Circuits + Components

Electric Circuits

We use a number of tools to create, manipulate and measure the flow of electricity.

We assemble a supply of electric power, some wires and some Electronic Components into an Electronic Circuit that does some useful job.

Rembember that a circuit is a path from the positive wire of a power supply, through some components that consume, convert or redirect the energy carried by the electrons, and back to the negative wire of the power supply.

Power supplies

Humanity’s first experiences with electicity were lightning, and the smaller but similar effect produced by rubbing a piece of amber or rubber, or combing the hair of a small child. This was “Static Electricity” where friction resulted in a temporary imbalance between the number of protons and electrons in a substance. Static electricity is not very useful to us, because it only lasts a brief moment.

The science of electronics began around 1800, with Luigi Galvani and Alessandro Volta in Italy. Galvani discovered that electricity could be produced via the interaction of acids and metals, and Volta invented what came to be called the Voltaic Pile, or in English the “Electric Cell”. This is a device that converts a chemical reaction between acids and different kinds of metal plates into an electric potential (or Voltage, named for Volta). Today we connect one or more cells to form a “Battery of cells” (or simply a Battery) which is a convenient portable source of electric charge.

In 1831 Englishman Michael Faraday discovered that an electric potential can also be created by moving a coil of wire inside an magnetic field (or vice-versa). This effect is the source of our household power, which is generated at power stations that use turbines (turned by water, wind or steam) to produce electric current.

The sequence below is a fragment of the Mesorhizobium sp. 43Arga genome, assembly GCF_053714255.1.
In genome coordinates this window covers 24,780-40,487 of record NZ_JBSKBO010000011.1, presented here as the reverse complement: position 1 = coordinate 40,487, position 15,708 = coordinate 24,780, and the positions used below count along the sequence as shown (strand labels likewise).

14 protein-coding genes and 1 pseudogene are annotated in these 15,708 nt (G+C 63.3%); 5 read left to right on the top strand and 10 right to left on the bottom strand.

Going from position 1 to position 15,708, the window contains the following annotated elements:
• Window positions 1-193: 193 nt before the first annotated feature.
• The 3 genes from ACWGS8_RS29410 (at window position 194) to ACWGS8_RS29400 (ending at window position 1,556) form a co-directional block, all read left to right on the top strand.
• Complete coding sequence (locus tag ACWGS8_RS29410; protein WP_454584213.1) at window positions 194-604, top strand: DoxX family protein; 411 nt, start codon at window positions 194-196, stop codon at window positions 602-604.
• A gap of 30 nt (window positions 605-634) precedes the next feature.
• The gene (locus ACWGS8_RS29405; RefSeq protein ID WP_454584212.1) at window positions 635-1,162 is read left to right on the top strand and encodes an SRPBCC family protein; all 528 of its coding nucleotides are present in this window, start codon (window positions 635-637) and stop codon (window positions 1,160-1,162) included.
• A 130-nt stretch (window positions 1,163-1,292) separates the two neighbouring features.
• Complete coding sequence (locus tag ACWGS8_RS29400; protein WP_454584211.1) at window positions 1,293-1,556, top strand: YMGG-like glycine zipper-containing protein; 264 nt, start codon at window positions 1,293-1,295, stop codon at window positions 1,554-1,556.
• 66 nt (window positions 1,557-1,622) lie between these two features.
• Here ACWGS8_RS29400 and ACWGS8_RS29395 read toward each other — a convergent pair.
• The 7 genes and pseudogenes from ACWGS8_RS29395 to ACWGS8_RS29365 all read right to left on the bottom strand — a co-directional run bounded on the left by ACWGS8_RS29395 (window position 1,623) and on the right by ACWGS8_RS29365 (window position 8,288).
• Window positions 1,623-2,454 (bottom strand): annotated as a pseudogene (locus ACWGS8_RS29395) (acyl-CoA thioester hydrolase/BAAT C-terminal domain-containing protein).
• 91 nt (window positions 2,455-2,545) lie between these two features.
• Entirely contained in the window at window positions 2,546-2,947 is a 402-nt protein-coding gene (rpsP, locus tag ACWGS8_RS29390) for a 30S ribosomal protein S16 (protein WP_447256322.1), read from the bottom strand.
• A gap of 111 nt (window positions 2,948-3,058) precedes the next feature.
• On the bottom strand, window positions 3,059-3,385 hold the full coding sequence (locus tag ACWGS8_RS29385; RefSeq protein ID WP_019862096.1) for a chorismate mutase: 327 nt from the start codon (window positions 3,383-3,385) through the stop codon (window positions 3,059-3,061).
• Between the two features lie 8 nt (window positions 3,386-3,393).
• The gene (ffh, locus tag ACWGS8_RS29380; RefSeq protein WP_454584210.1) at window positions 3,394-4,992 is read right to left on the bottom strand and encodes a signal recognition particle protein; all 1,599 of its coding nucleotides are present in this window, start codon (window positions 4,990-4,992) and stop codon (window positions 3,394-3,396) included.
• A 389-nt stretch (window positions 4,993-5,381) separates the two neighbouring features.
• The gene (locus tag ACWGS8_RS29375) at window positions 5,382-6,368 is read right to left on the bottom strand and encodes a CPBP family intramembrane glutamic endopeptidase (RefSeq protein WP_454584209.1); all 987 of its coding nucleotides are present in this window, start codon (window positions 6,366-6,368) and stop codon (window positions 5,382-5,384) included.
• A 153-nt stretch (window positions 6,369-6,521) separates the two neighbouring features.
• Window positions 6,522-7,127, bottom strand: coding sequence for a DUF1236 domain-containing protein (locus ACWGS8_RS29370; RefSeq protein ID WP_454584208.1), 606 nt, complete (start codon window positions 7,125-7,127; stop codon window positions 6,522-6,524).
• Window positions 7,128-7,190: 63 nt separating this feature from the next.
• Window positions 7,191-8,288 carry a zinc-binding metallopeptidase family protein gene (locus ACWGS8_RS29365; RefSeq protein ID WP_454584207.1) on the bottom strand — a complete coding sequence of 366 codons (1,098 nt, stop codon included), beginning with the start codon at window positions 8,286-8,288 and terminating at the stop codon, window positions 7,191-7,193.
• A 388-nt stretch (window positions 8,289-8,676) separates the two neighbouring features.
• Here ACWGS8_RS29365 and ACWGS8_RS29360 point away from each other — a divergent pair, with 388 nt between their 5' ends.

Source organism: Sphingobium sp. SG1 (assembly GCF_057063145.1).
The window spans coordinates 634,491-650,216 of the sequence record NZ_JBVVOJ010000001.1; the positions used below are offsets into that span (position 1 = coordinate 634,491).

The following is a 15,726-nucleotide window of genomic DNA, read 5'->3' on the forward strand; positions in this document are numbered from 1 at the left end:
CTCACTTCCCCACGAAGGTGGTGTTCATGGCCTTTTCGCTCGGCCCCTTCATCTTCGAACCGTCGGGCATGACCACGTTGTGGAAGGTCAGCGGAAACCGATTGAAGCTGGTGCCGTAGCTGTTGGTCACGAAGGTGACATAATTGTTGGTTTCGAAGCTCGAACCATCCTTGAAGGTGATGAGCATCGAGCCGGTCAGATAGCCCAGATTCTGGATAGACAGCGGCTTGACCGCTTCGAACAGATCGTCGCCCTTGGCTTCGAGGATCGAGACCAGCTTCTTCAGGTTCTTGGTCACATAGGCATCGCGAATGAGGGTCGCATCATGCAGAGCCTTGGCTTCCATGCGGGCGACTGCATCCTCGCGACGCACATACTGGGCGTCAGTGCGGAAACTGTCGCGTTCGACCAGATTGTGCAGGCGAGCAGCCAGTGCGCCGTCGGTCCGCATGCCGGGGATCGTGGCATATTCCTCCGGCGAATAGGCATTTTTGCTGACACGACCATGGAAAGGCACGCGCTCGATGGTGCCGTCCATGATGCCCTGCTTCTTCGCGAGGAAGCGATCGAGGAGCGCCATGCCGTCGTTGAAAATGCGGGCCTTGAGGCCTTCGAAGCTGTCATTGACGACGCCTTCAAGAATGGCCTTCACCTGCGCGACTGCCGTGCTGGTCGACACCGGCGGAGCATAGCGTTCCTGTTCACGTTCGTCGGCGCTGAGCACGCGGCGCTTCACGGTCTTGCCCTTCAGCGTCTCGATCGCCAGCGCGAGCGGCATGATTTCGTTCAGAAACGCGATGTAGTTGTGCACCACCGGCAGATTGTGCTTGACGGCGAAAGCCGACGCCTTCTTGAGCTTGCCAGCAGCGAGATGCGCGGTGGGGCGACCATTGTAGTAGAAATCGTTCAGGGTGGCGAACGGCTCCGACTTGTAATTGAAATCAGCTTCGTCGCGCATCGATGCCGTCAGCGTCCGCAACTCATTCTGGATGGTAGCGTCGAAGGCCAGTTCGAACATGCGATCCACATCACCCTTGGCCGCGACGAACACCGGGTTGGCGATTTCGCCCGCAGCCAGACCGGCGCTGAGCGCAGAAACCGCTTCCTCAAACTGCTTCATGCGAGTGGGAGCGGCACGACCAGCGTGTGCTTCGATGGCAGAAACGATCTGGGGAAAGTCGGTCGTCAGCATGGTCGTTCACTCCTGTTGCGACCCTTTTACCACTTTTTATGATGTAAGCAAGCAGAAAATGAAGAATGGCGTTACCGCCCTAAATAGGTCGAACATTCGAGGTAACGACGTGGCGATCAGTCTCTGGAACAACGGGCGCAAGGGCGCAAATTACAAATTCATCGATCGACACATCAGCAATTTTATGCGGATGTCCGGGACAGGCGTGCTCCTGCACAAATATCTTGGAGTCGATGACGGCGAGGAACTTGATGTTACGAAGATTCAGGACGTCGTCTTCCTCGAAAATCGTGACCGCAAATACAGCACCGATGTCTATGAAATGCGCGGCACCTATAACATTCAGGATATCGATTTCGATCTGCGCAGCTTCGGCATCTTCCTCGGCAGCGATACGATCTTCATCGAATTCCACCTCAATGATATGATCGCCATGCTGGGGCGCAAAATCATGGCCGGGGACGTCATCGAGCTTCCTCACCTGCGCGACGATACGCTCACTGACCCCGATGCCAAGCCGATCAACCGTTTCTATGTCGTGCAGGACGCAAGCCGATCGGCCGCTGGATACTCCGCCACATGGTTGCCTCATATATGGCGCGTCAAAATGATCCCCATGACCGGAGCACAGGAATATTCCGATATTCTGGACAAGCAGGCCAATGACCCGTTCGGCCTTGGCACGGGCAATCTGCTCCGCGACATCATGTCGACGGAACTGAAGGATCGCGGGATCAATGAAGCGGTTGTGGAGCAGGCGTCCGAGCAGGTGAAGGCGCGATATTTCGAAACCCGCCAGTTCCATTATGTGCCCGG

We can also generate electricity using Photovoltaic cells which (as the name implies) convert light (photons) from the sun into electric voltage.

Polarity and Direct Current

Any source of power will have two connections (be they plates, wires, screw terminals, pins or poles), one positive and one negative.

On a battery or solar cell these are fixed, one is always positive, the other is always negative. You will see the polarity marked on the battery or cell. These devices provide Direct Current that always flows in the same direction.

There are several different kinds of chemical battery, powered by different chemical reactions and containing different metals. The voltage produced by a cell is often determined by the chemistry in use. For example the common “AA Battery” is either a Carbon-Zinc or Alkaline-Manganese cell and operates at 1.5 Volts. Lithium-Ion cells as used in mobile phones and other handheld devices operate at 3.7 Volts. The lead-acid cells used in motor vehicles produce two Volts per cell, but are most often seen in batteries of six, producing 12 Volts.

Our household power, which is produced by rotating coils inside magnetic fields, is Alternating Current which actually reverses direction several times each second (50 cycles per second, or “50 Hertz (Hz)” in Australia). Household voltage is at 220 Volts, but can be transformed to higher or lower voltages during transmission and distribution.